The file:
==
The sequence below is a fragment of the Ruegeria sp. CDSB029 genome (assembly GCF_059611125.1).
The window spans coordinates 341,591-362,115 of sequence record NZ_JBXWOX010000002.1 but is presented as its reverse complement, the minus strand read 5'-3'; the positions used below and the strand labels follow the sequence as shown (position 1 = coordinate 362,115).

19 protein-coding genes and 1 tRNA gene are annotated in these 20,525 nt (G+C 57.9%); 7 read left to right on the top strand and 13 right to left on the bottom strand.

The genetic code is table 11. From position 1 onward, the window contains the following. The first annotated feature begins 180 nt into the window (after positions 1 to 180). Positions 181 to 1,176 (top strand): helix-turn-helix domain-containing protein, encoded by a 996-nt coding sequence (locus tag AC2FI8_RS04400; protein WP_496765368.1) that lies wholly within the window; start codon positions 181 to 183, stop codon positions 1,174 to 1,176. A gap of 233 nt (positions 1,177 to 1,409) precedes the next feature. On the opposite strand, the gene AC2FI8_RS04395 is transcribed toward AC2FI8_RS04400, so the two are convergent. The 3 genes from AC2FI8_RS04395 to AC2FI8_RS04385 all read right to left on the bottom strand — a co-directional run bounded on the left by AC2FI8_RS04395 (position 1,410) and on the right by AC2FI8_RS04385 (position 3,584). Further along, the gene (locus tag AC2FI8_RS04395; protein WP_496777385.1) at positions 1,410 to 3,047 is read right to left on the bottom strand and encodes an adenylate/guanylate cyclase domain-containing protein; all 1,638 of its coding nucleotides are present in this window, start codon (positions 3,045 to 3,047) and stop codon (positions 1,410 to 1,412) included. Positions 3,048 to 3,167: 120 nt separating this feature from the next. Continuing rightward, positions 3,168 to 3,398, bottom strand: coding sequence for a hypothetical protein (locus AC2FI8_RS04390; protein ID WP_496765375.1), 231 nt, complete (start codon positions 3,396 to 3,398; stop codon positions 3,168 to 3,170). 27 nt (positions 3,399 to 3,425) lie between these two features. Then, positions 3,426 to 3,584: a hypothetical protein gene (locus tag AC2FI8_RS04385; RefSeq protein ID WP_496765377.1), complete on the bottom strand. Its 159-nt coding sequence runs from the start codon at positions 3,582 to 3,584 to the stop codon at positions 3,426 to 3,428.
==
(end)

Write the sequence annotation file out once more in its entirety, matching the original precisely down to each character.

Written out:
The sequence below is a fragment of the Ruegeria sp. CDSB029 genome (assembly GCF_059611125.1).
The window spans coordinates 341,591-362,115 of sequence record NZ_JBXWOX010000002.1 but is presented as its reverse complement, the minus strand read 5'-3'; the positions used below and the strand labels follow the sequence as shown (position 1 = coordinate 362,115).

19 protein-coding genes and 1 tRNA gene are annotated in these 20,525 nt (G+C 57.9%); 7 read left to right on the top strand and 13 right to left on the bottom strand.

The genetic code is table 11. From position 1 onward, the window contains the following. The first annotated feature begins 180 nt into the window (after positions 1 to 180). Positions 181 to 1,176 (top strand): helix-turn-helix domain-containing protein, encoded by a 996-nt coding sequence (locus tag AC2FI8_RS04400; protein WP_496765368.1) that lies wholly within the window; start codon positions 181 to 183, stop codon positions 1,174 to 1,176. A gap of 233 nt (positions 1,177 to 1,409) precedes the next feature. On the opposite strand, the gene AC2FI8_RS04395 is transcribed toward AC2FI8_RS04400, so the two are convergent. The 3 genes from AC2FI8_RS04395 to AC2FI8_RS04385 all read right to left on the bottom strand — a co-directional run bounded on the left by AC2FI8_RS04395 (position 1,410) and on the right by AC2FI8_RS04385 (position 3,584). Further along, the gene (locus tag AC2FI8_RS04395; protein WP_496777385.1) at positions 1,410 to 3,047 is read right to left on the bottom strand and encodes an adenylate/guanylate cyclase domain-containing protein; all 1,638 of its coding nucleotides are present in this window, start codon (positions 3,045 to 3,047) and stop codon (positions 1,410 to 1,412) included. Positions 3,048 to 3,167: 120 nt separating this feature from the next. Continuing rightward, positions 3,168 to 3,398, bottom strand: coding sequence for a hypothetical protein (locus AC2FI8_RS04390; protein ID WP_496765375.1), 231 nt, complete (start codon positions 3,396 to 3,398; stop codon positions 3,168 to 3,170). 27 nt (positions 3,399 to 3,425) lie between these two features. Then, positions 3,426 to 3,584: a hypothetical protein gene (locus tag AC2FI8_RS04385; RefSeq protein ID WP_496765377.1), complete on the bottom strand. Its 159-nt coding sequence runs from the start codon at positions 3,582 to 3,584 to the stop codon at positions 3,426 to 3,428.